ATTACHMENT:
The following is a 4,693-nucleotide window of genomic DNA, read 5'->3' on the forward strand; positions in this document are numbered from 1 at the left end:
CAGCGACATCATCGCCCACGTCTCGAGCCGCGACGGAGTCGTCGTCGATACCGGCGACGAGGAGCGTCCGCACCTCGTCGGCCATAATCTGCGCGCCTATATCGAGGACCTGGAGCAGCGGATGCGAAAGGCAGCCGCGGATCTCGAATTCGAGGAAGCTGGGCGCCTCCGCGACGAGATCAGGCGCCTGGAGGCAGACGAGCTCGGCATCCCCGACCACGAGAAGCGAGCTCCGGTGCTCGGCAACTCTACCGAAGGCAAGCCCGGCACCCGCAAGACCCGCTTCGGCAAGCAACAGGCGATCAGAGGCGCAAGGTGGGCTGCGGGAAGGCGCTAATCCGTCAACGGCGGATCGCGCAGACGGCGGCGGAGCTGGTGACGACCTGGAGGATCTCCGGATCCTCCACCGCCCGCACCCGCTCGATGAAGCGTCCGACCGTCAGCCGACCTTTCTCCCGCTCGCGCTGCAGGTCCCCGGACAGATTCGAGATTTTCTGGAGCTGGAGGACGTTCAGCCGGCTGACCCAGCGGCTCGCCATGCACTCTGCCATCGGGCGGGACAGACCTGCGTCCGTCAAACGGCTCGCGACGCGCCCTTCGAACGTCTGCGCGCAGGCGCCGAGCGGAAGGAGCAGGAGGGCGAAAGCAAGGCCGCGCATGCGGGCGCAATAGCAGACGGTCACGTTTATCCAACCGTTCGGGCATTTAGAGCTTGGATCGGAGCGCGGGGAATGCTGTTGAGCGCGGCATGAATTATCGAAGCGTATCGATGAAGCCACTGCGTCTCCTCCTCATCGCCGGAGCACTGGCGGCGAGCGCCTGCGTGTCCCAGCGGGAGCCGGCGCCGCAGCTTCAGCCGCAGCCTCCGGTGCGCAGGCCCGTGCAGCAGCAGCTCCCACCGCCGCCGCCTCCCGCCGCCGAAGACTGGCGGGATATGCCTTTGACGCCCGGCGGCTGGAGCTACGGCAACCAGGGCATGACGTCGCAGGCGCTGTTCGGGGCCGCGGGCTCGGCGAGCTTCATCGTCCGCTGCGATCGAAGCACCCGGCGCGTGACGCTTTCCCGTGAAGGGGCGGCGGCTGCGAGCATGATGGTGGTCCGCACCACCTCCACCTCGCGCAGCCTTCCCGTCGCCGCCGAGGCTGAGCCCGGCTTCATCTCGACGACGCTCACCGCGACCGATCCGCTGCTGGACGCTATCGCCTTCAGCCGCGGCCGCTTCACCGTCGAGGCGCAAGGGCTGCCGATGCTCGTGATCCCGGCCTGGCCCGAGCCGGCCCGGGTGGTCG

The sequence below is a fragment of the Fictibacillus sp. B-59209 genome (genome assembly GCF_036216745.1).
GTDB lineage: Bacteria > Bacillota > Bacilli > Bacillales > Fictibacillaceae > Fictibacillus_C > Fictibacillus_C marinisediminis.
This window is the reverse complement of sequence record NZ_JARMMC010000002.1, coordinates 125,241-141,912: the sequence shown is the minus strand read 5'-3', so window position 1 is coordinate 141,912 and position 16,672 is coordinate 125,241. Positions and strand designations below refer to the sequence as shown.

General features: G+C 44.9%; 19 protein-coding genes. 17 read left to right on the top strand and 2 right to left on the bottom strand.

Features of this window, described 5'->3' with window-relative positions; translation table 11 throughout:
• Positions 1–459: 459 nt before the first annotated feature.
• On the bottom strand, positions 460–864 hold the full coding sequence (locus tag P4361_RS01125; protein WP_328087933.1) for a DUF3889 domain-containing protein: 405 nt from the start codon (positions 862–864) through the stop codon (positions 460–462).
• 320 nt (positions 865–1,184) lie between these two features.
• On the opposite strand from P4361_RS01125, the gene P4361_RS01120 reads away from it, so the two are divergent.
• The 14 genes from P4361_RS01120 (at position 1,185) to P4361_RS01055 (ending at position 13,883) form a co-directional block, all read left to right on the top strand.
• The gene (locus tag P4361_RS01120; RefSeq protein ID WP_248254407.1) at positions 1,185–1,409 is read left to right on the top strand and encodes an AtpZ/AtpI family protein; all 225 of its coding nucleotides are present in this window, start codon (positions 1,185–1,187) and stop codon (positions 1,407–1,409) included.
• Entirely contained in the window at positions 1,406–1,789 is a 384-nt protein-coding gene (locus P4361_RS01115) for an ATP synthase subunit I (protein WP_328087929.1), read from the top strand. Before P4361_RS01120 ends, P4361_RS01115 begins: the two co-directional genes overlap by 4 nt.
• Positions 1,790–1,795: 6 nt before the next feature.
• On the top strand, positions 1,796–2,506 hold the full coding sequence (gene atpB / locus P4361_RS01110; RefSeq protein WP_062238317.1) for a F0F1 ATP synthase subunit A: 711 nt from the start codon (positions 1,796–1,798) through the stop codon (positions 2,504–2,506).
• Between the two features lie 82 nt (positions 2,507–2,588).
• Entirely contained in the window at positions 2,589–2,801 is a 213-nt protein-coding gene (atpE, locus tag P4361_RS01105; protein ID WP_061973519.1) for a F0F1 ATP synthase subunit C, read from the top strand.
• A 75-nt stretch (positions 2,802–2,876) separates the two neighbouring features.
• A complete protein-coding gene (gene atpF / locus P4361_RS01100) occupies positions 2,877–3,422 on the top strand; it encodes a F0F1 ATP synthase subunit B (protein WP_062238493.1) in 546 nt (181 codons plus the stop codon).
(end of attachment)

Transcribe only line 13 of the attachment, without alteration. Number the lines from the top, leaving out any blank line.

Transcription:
• The gene (locus tag P4361_RS01120; RefSeq protein ID WP_248254407.1) at positions 1,185–1,409 is read left to right on the top strand and encodes an AtpZ/AtpI family protein; all 225 of its coding nucleotides are present in this window, start codon (positions 1,185–1,187) and stop codon (positions 1,407–1,409) included.